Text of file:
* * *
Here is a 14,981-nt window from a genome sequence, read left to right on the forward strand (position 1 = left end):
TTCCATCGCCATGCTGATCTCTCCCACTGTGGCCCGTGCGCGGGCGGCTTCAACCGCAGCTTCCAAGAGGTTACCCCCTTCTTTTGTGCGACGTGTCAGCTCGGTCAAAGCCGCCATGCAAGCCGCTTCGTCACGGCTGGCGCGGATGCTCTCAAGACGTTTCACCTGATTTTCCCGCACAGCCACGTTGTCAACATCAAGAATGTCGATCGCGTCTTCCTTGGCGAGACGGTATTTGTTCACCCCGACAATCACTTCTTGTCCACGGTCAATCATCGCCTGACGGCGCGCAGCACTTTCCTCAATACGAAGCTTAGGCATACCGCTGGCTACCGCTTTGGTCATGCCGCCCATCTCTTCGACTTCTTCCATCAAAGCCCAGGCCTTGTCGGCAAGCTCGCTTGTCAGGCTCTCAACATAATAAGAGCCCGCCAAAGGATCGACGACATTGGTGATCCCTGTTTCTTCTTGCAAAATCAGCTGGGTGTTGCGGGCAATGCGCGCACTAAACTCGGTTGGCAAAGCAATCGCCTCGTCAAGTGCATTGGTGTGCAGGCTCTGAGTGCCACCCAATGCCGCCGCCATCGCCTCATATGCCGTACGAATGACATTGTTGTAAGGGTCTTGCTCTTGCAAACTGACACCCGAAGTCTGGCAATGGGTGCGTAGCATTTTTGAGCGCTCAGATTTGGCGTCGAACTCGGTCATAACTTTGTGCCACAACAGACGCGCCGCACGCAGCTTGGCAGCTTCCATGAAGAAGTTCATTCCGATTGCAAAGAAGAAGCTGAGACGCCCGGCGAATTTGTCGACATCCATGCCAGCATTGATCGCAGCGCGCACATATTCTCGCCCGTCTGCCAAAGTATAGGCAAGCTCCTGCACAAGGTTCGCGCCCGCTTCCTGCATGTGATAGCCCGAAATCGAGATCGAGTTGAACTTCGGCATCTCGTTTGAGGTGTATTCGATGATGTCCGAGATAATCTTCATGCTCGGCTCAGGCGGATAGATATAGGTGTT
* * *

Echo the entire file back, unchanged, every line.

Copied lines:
Here is a 14,981-nt window from a genome sequence, read left to right on the forward strand (position 1 = left end):
TTCCATCGCCATGCTGATCTCTCCCACTGTGGCCCGTGCGCGGGCGGCTTCAACCGCAGCTTCCAAGAGGTTACCCCCTTCTTTTGTGCGACGTGTCAGCTCGGTCAAAGCCGCCATGCAAGCCGCTTCGTCACGGCTGGCGCGGATGCTCTCAAGACGTTTCACCTGATTTTCCCGCACAGCCACGTTGTCAACATCAAGAATGTCGATCGCGTCTTCCTTGGCGAGACGGTATTTGTTCACCCCGACAATCACTTCTTGTCCACGGTCAATCATCGCCTGACGGCGCGCAGCACTTTCCTCAATACGAAGCTTAGGCATACCGCTGGCTACCGCTTTGGTCATGCCGCCCATCTCTTCGACTTCTTCCATCAAAGCCCAGGCCTTGTCGGCAAGCTCGCTTGTCAGGCTCTCAACATAATAAGAGCCCGCCAAAGGATCGACGACATTGGTGATCCCTGTTTCTTCTTGCAAAATCAGCTGGGTGTTGCGGGCAATGCGCGCACTAAACTCGGTTGGCAAAGCAATCGCCTCGTCAAGTGCATTGGTGTGCAGGCTCTGAGTGCCACCCAATGCCGCCGCCATCGCCTCATATGCCGTACGAATGACATTGTTGTAAGGGTCTTGCTCTTGCAAACTGACACCCGAAGTCTGGCAATGGGTGCGTAGCATTTTTGAGCGCTCAGATTTGGCGTCGAACTCGGTCATAACTTTGTGCCACAACAGACGCGCCGCACGCAGCTTGGCAGCTTCCATGAAGAAGTTCATTCCGATTGCAAAGAAGAAGCTGAGACGCCCGGCGAATTTGTCGACATCCATGCCAGCATTGATCGCAGCGCGCACATATTCTCGCCCGTCTGCCAAAGTATAGGCAAGCTCCTGCACAAGGTTCGCGCCCGCTTCCTGCATGTGATAGCCCGAAATCGAGATCGAGTTGAACTTCGGCATCTCGTTTGAGGTGTATTCGATGATGTCCGAGATAATCTTCATGCTCGGCTCAGGCGGATAGATATAGGTGTT